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Nigeria experiencing lowest oil output ever, Kyari, others lament

By Kingsley Jeremiah, Abuja
02 April 2022   |   2:44 am
Hours after the Organisation of Petroleum Exporting Countries (OPEC) kept Nigerian crude oil output at 1.7 million barrels per day, stakeholders yesterday expressed concerns over Nigeria’s inability

NNPC GMD, Mele Kyari.

Hours after the Organisation of Petroleum Exporting Countries (OPEC) kept Nigerian crude oil output at 1.7 million barrels per day, stakeholders yesterday expressed concerns over Nigeria’s inability to increase production.

This is coming as the Nigerian National Petroleum Company Limited has strengthened its digitalisation and standardisation efforts, disclosing that the company would become fully commercial by July 1, this year.

The move, which would make the National Petroleum Investment Management Services (NAPIMS) operate mainly on Electronic Materials Management Solution, saw the NNPC subsidiary become the only government agency to operate on ISO22301:2019 Business Continuity Management System (BCMS) and IS09001:2015 Quality Management System (QMS) certification.

Speaking in Abuja at the launch of the platform, yesterday, Group Managing Director of NNPC, Mele Kyari, said the country was experiencing the lowest oil output ever due to activities of vandals.

According to him, the automation, standardisation and overhaul of operation were part of efforts to combat crude oil theft and ensure that the company operates an open and transparent system that could be obtainable anywhere in the world.

He said: “As we speak now, there is a massive disruption to our operations as a result of activities of vandals and criminals along our pipelines in the Niger Delta area. This has brought down production to levels as low as we have never seen. Today we are producing less than 1.5 million barrels per day, simply because some criminals decided that they should have an infectious environment. And that clearly is the biggest form of business disruption that we are facing today.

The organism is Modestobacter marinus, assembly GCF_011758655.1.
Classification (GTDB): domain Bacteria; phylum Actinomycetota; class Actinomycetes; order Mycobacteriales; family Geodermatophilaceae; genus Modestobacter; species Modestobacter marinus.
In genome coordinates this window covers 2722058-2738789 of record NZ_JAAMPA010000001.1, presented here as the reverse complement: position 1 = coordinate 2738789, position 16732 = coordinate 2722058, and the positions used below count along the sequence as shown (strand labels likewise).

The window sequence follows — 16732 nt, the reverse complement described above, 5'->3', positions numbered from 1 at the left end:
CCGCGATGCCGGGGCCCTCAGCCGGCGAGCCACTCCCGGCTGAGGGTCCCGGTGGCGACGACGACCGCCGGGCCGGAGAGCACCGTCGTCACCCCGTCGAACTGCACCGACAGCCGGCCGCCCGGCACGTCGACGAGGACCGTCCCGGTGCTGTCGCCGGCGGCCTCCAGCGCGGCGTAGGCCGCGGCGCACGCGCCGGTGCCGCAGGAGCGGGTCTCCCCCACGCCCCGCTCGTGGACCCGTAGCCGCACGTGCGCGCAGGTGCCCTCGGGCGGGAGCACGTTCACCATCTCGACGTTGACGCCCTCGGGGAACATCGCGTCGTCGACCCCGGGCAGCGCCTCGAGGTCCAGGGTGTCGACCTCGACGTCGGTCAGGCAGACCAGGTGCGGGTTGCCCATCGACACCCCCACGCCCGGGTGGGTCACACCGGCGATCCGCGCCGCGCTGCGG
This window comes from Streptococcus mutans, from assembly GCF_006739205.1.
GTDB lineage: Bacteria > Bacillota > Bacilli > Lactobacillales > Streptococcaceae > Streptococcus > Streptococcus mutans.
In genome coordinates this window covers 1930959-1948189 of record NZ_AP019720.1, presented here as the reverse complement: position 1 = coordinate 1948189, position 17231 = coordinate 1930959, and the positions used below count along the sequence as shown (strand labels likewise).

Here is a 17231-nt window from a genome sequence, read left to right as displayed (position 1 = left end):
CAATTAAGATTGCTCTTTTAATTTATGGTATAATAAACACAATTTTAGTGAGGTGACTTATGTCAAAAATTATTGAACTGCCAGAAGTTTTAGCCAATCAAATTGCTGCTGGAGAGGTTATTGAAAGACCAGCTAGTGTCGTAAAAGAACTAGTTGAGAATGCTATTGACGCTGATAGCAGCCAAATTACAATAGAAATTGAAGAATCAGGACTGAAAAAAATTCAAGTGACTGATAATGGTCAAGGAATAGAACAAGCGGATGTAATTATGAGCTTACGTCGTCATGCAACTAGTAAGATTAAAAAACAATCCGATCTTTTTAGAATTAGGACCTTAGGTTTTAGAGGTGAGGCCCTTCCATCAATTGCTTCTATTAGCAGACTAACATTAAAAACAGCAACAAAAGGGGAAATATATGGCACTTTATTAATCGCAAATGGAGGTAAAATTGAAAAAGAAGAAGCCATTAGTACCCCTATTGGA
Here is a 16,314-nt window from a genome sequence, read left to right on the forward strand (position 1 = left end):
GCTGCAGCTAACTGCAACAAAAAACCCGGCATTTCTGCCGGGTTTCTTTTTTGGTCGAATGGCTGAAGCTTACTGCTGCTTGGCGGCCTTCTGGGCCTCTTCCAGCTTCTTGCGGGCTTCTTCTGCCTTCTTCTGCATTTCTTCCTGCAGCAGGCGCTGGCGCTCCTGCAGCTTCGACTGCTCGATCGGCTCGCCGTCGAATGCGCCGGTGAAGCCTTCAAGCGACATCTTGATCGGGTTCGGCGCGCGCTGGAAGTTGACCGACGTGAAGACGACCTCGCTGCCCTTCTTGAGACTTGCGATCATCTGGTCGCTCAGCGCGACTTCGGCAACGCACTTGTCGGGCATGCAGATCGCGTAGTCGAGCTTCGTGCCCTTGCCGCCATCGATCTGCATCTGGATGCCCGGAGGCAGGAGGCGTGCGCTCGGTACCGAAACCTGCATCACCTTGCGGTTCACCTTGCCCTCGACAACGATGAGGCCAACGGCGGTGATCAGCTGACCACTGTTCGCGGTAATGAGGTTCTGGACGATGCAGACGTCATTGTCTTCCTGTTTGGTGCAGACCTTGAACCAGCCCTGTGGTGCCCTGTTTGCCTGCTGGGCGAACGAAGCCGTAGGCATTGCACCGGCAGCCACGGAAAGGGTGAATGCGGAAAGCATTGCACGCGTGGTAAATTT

“This kind of certification of our system and process should be able to respond to this. And part of the response is to bring in the best framework possible to address this.”

Kyari noted that a series of efforts were being made towards ensuring that the country would be able to maintain crude oil production.

While the company also launched an Automated Workflow System and automation of key processes with customised applications, that include e-MMS and Q-Pulse, Kyari noted that the sector, both locally and internationally, was undergoing transition and geopolitical issues that must necessitate changes in operations.

The Group General Manager, NAPIMS, Mr. Bala Wunti, said the new development would transform the operations of the company and create a transparent system that would enable all oil companies in the upstream segment to see their system at their back end.

According to him, the move would enable the sector to operate optimally and allow NNPC to comply with best practices as obtainable across the world.

Chairman of NNPC Limited Board, Senator Margery Chuba-Okadigbo, noted that ongoing improvements in the operations of the company attest to the commitment of NNPC to transparency, accountability and performance excellence.

According to her, the automation of the materials management process would further reduce costs, ensure seamless operations, cross inventory and improve revenue generation.

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